• U.S. Exports Declined Under the Korea FTA, While Imports and the U.S. Trade Deficit with Korea Soared: Today’s data release also reveals a 14 percent increase in the U.S. goods trade deficit with Korea in 2014, marking the third consecutive year of substantial growth in the U.S. 2014koreatrade deficit with Korea since the 2011 passage of the Korea FTA, which U.S. negotiators used as the template for the TPP. The 2014 U.S. goods trade deficit with Korea topped $26 billion, a 72 percent increase over the trade deficit in 2011 before the FTA took effect. U.S. exports remain lower than the level before the FTA went into effect, as imports have increased 17 percent. Had U.S. exports to Korea continued to grow at the rate seen in the decade before the FTA’s implementation, exports would be about 18 percent, or $7 billion, higher in 2014 than they actually were. The resulting trade deficit increase represents more than 70,000 lost American jobs, according to the ratio the Obama administration used to project gains from the deal. Ironically, 70,000 is the number of jobs the Obama administration promised would be gained from the Korea FTA.
  • Non-Fuel NAFTA Trade Deficit Grows: The 2014 trade data are also projected to show a more than 12 percent, or $10 billion, increase in the non-fossil fuel U.S. goods trade deficit with NAFTA partners Canada and Mexico. The overall U.S. goods trade deficit with NAFTA partners, which also increased in 2014, has ballooned $155 billion, or 565 percent, under 21 years of the pact, reaching $182 billion in 2014.
  • Contrary to the Administration’s TPP Sales Pitch That More FTAs Would Boost U.S. Exports, U.S. Exports to FTA Partners Have Grown More Slowly Than U.S. Exports to the Rest of the World Over the Past Decade. Taking into account the data for 2014, average annual U.S. export growth to all non-FTA partners in the past 10 years outpaced that to FTA partners by 24 percent.
  • The United States Has a Large Trade Deficit with FTA Partners: Overall, the aggregate U.S. trade deficit with all U.S. FTA partners topped $177 billion in 2014, marking a more than $143 billion, or 427 percent, increase in the aggregate U.S. FTA trade deficit since the pacts were implemented. In contrast, the aggregate deficit with all non-FTA countries has decreased by more than $95 billion, or 11 percent, since 2006 (the median entry date of existing FTAs). Despite this, U.S. Trade Representative (USTR) Michael Froman testified to Congress last month that we have a trade surplus with the group of FTA nations.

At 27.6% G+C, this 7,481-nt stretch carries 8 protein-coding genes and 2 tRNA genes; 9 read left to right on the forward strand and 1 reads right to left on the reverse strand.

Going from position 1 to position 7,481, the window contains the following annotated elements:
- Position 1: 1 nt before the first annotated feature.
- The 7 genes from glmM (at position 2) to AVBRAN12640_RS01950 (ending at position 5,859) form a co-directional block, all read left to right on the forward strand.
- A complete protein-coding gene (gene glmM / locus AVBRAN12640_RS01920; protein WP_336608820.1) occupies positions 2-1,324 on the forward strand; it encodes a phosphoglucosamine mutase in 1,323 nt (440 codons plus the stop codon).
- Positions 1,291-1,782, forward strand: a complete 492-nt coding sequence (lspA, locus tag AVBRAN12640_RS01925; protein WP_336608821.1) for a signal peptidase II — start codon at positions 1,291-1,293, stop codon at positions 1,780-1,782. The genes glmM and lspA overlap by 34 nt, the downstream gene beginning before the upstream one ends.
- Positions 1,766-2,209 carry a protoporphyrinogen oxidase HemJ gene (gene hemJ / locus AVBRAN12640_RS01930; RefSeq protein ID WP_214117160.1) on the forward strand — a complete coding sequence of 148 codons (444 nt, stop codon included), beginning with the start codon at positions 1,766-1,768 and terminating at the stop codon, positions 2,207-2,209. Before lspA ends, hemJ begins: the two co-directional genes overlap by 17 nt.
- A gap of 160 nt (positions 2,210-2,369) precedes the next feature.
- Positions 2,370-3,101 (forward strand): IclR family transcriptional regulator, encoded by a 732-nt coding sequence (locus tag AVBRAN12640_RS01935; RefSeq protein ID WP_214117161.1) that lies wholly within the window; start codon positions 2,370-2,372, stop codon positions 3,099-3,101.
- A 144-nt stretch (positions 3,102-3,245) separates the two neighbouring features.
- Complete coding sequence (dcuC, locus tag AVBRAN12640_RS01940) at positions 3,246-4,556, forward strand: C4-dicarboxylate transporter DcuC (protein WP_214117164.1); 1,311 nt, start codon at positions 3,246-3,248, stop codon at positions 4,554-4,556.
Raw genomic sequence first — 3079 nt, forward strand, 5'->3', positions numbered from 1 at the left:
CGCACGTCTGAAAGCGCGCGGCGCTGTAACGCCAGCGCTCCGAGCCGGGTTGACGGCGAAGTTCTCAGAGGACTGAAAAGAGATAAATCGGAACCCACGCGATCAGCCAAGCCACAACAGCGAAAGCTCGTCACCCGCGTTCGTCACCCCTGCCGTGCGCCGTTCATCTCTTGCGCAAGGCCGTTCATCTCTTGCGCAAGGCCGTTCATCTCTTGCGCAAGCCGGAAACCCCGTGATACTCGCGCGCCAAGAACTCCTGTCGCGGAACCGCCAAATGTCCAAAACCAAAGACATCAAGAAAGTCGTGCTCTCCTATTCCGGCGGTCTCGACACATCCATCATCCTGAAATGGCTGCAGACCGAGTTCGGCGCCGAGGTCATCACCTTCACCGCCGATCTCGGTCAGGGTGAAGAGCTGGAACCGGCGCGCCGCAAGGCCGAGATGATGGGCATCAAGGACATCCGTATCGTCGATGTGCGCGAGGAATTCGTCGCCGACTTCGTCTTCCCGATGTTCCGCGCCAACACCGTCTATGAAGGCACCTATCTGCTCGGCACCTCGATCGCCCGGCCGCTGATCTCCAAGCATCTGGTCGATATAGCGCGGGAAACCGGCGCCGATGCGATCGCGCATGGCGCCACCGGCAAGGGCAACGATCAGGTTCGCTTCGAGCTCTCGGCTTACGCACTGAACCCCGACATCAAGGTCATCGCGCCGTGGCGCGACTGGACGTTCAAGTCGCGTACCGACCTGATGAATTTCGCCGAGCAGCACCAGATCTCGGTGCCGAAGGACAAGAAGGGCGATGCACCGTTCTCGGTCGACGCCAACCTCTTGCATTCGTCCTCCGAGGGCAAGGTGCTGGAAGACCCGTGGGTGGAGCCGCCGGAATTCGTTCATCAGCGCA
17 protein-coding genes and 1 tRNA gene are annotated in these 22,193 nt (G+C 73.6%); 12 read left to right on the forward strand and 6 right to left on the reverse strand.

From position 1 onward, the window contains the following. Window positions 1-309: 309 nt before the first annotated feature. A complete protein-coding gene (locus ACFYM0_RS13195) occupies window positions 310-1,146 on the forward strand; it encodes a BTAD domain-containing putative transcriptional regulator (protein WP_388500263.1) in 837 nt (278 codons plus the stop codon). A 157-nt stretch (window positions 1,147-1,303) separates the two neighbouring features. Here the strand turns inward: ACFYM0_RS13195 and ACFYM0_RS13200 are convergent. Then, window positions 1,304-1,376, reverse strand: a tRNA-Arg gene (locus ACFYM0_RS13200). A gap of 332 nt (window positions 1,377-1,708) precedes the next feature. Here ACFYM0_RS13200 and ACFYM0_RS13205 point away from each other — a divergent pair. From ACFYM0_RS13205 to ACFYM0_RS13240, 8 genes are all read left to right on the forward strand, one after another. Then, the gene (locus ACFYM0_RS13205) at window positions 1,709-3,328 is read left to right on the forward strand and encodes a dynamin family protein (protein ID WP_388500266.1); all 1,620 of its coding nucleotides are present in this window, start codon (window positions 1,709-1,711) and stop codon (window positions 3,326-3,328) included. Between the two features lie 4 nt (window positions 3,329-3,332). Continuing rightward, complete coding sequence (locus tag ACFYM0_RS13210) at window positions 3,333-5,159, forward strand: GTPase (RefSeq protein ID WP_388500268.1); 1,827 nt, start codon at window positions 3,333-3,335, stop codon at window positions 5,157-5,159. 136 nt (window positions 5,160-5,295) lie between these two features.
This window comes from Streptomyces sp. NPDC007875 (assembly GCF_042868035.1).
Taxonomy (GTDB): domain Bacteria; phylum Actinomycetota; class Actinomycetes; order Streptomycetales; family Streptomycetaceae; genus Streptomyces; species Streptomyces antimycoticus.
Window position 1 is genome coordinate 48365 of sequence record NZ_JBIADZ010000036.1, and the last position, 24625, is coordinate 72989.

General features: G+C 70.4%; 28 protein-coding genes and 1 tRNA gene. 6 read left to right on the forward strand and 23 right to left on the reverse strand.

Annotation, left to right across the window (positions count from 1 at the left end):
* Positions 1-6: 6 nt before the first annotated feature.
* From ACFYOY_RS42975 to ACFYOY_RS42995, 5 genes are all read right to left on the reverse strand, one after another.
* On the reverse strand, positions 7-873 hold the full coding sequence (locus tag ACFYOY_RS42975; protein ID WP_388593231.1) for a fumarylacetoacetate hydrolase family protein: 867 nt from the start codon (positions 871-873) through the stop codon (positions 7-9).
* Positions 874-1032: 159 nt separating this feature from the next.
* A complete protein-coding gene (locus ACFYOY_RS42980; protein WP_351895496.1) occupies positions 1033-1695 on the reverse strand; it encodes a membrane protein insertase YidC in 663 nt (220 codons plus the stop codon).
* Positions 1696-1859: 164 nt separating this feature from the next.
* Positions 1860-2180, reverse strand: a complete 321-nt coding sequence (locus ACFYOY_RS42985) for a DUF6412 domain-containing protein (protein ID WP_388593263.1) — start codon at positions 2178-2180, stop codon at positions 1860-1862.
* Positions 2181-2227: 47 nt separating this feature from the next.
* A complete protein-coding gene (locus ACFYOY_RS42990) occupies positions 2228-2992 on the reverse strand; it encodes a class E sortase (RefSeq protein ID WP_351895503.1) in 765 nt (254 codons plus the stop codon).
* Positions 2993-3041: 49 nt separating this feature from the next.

Heads Up for Distorted Data…

Given that the record of lagging U.S. exports and surging trade deficits under U.S. FTAs jeopardizes Obama’s prospects for obtaining Fast Track, the administration may try to obscure the results with distorted data. The USTR has taken to lumping foreign-made products in with U.S.-produced exports, which artificially inflates U.S. export figures and deflates U.S. trade deficits with FTA partners.

“Foreign exports,” also known as “re-exports,” are goods made abroad, imported into the United States, and then re-exported without undergoing any alteration in the United States. Foreign exports support zero U.S. production jobs. Each month, the U.S. International Trade Commission (USITC) reports trade data with foreign exports removed, providing the official government data on made-in-America exports. But the USTR likely will choose to use the uncorrected raw data, as it has in the past, that the U.S. Census Bureau released last Thursday, which counts foreign-made goods as U.S. exports. Our figures are based on the corrected data.

By using the distorted data, the USTR may errantly claim an aggregate trade surplus with all U.S. FTA partners, though the actual 2014 U.S. goods trade balance with FTA partners is a more than $177 billion trade deficit. By counting foreign exports as “U.S. exports,” the USTR can artificially eliminate more than two-thirds of this FTA deficit, shrinking it to less than $57 billion. The USTR may misleadingly claim an FTA trade surplus by then adding services trade surpluses with FTA partners, which pale in comparison to the massive FTA trade deficit in goods when properly counting only American-made exports.

The USTR also may repeat its bogus claim that the United States has a trade surplus with its NAFTA partners by errantly including foreign exports as “U.S. exports,” removing fossil fuels and adding services trade data. But even after removing fossil fuels (coal, oil and natural gas) and adding services 2014naftare-exporttrade surpluses, the United States still had a projected NAFTA trade deficit of $50 billion in 2014. Indeed, the fossil fuels share of the NAFTA trade deficit declined in 2014, and U.S. exports of services to NAFTA partners fell, according to projections. The USTR can make its errant claim of a “NAFTA surplus” only by including foreign exports, which artificially reduces the NAFTA goods trade deficit to less than half of its actual size.